Dallas Named ‘Best Sports Business City' in the Nation

Top leaders from the powerhouse teams that call this region home gathered on one stage Monday at American Airlines Center to talk about how big of a deal this is for DFW.

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It’s a home run, a touchdown and a slam dunk for North Texas.

The Dallas-Fort Worth area has just been named the number one sports business city in the country.

This comes just as Dallas prepares to once again host the NCAA Women's Final Four and as Arlington competes for the biggest matches in the World Cup.

“I don’t think it can get any better than this,” said Monica Paul, executive director for the Dallas Sports Commission.

The special distinction comes from the Sports Business Journal, which debuted Dallas on the cover of its newest issue out this week. The lead into the feature says, “Dallas is clearly the star.”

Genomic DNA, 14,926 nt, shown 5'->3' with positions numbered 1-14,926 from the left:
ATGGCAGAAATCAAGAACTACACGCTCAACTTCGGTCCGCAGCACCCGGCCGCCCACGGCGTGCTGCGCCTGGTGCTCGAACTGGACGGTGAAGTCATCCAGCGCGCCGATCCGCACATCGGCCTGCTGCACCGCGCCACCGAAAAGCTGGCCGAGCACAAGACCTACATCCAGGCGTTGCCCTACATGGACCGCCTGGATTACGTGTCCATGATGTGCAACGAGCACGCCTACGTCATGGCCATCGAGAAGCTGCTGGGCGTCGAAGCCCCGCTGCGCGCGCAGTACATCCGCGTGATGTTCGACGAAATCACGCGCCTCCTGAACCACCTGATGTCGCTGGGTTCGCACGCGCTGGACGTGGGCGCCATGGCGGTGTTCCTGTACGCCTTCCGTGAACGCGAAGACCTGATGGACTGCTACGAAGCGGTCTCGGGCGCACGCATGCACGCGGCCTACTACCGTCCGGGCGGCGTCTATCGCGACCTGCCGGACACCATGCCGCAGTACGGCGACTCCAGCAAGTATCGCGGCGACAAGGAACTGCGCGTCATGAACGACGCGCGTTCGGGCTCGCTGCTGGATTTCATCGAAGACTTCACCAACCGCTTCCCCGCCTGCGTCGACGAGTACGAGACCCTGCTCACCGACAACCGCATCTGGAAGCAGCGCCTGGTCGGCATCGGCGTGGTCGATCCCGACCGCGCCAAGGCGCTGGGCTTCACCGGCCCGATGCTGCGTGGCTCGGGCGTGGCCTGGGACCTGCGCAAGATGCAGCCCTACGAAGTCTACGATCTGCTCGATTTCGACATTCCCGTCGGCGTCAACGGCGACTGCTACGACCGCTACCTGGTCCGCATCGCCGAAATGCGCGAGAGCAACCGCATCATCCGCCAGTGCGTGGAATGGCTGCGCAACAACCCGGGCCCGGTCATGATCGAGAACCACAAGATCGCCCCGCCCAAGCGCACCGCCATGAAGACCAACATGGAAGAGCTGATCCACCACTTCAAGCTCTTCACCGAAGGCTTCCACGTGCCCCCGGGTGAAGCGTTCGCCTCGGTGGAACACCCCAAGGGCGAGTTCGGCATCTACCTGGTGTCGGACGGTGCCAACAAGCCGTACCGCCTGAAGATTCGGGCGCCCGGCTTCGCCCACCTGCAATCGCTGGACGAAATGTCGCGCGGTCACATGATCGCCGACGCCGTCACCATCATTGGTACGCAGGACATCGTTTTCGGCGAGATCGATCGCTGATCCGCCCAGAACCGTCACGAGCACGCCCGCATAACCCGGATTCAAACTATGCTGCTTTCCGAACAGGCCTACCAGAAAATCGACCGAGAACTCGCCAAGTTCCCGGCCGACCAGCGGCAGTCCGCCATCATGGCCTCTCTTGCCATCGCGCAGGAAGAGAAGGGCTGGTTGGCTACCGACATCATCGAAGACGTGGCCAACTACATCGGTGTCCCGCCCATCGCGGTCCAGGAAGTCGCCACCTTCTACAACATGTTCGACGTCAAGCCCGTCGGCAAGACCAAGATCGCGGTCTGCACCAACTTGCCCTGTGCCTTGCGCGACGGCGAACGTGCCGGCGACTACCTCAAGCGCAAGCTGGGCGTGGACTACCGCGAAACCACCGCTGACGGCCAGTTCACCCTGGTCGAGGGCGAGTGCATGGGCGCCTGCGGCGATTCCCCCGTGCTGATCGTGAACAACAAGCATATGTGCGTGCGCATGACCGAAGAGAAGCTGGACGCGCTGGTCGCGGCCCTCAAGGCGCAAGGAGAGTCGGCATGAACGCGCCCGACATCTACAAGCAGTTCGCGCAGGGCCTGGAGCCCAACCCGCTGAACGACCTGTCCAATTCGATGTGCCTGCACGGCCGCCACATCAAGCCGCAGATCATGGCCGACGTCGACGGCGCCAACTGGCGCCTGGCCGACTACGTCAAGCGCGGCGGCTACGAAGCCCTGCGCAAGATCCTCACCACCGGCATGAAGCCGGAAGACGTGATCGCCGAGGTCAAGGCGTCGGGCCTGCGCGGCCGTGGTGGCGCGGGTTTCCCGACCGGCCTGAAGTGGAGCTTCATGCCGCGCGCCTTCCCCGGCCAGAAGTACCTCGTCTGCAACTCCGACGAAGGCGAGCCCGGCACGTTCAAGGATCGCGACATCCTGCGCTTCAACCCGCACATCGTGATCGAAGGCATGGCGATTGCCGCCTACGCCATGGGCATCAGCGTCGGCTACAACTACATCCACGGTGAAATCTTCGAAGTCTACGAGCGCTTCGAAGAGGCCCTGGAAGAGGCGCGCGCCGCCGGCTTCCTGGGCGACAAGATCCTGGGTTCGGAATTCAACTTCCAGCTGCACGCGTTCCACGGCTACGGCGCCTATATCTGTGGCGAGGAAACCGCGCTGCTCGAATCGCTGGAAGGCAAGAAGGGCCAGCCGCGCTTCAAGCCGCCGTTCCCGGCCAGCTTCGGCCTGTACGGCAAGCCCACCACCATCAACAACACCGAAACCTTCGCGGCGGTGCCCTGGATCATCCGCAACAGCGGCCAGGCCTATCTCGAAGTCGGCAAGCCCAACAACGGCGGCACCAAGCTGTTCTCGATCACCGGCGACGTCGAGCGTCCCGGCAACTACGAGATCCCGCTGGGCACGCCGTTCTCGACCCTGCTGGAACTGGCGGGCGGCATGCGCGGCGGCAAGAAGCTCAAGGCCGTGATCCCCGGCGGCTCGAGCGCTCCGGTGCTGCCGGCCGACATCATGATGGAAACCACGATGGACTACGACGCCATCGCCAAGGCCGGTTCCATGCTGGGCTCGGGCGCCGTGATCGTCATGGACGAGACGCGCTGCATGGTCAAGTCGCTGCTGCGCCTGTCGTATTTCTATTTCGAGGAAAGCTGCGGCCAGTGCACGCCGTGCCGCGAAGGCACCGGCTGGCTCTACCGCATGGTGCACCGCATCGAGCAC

Top leaders from the powerhouse teams that call this region home gathered on one stage Monday at American Airlines Center to talk about how big of a deal this is for DFW.

“We’ve had all the great big events, from Winter Classic to Super Bowls and World Cups, Final Fours – and I think it’s a testament to what this region has meant now to the sports business world,” said Brad Alberts, President and CEO of the Dallas Stars.

It’s the first-ever study by the prestigious publication. The research used interviews from more than 100 veteran business executives, crunched numbers from 50 different cities over the course of seven months, and pulled together around half a million data points from nearly 400 markets to come to the conclusion. Dallas was named in the top spot ahead of New York City, Charlotte, Minneapolis, Atlanta and Los Angeles.

“Throughout my time here in Dallas it’s been such a wonderful opportunity to watch and see all the beautiful growth not only from a corporate structure but also from a community base,” said Rolando Blackman, an executive with the Dallas Mavericks and a former longtime Mavericks player himself as a four-time NBA All-Star.